Gender, concurrent estrogen use and cognition in Alzheimer's disease


Journal Article

We analyzed baseline data from 444 Alzheimer's disease (AD) subjects selected for a multicenter clinical trial to determine whether there are gender differences in cognitive measures in AD, and whether concurrent estrogen use in women with AD is associated with superior cognitive function. The 270 women were further classified into those taking concurrent estrogen preparations and those who were not. Cognitive impairment was measured by the cognitive subscale of the Alzheimer's Disease Assessment Scale (ADAS-Cog), a standard instrument used in AD clinical trials. ADAS-Cog total scores in women were statistically significantly worse than those in men, after controlling for age and education. Women not using estrogen therapies were older and less educated. After controlling for age and education, ADAS-Cog total scores of women not using estrogen were significantly worse than those of women using estrogen or those of men. Our findings confirm prior reports that AD women are more impaired in specific cognitive domains than men, and that concurrent estrogen use in AD women is associated with higher levels of cognitive function. Prospective studies of the neuroprotective effects of estrogen are warranted.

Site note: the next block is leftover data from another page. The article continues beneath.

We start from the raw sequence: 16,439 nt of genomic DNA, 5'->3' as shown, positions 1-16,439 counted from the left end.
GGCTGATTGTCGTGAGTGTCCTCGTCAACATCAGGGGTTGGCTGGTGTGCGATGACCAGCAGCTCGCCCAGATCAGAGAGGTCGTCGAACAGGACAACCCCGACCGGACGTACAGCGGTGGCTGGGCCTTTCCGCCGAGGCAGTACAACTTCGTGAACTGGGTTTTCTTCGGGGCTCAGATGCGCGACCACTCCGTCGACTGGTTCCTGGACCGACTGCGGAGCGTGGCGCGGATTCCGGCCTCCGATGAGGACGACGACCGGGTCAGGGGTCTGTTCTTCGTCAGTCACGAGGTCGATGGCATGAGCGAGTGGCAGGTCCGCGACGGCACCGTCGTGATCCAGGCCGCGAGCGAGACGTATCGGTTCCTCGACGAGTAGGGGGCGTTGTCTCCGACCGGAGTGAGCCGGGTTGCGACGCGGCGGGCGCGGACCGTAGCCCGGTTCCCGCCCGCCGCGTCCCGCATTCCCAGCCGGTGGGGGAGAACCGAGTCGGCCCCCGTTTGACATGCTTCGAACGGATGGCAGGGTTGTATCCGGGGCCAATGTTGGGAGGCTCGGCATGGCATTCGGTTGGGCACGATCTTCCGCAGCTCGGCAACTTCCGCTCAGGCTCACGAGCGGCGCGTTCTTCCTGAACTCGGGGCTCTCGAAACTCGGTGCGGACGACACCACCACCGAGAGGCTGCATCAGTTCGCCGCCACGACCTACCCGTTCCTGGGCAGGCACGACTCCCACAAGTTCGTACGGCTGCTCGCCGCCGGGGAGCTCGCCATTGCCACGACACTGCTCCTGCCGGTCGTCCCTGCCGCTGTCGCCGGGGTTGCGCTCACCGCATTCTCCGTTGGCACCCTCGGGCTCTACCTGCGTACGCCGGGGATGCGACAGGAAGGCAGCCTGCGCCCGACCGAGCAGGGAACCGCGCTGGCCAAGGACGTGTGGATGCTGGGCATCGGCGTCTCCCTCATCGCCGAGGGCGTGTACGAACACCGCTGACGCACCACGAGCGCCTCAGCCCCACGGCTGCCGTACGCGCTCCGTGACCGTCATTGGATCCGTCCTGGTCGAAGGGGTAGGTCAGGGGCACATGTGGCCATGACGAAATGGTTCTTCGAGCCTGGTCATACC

Duke Authors

Cited Authors

  • Doraiswamy, PM; Krishen, A; Martin, WL; Sylvester, J; Garman, RL; Metz, A; DeVeaugh-Geiss, J

Published Date

  • December 1, 1997

Published In

Volume / Issue

  • 1 / 1

Start / End Page

  • 34 - 37

International Standard Serial Number (ISSN)

  • 1364-8233

Citation Source

  • Scopus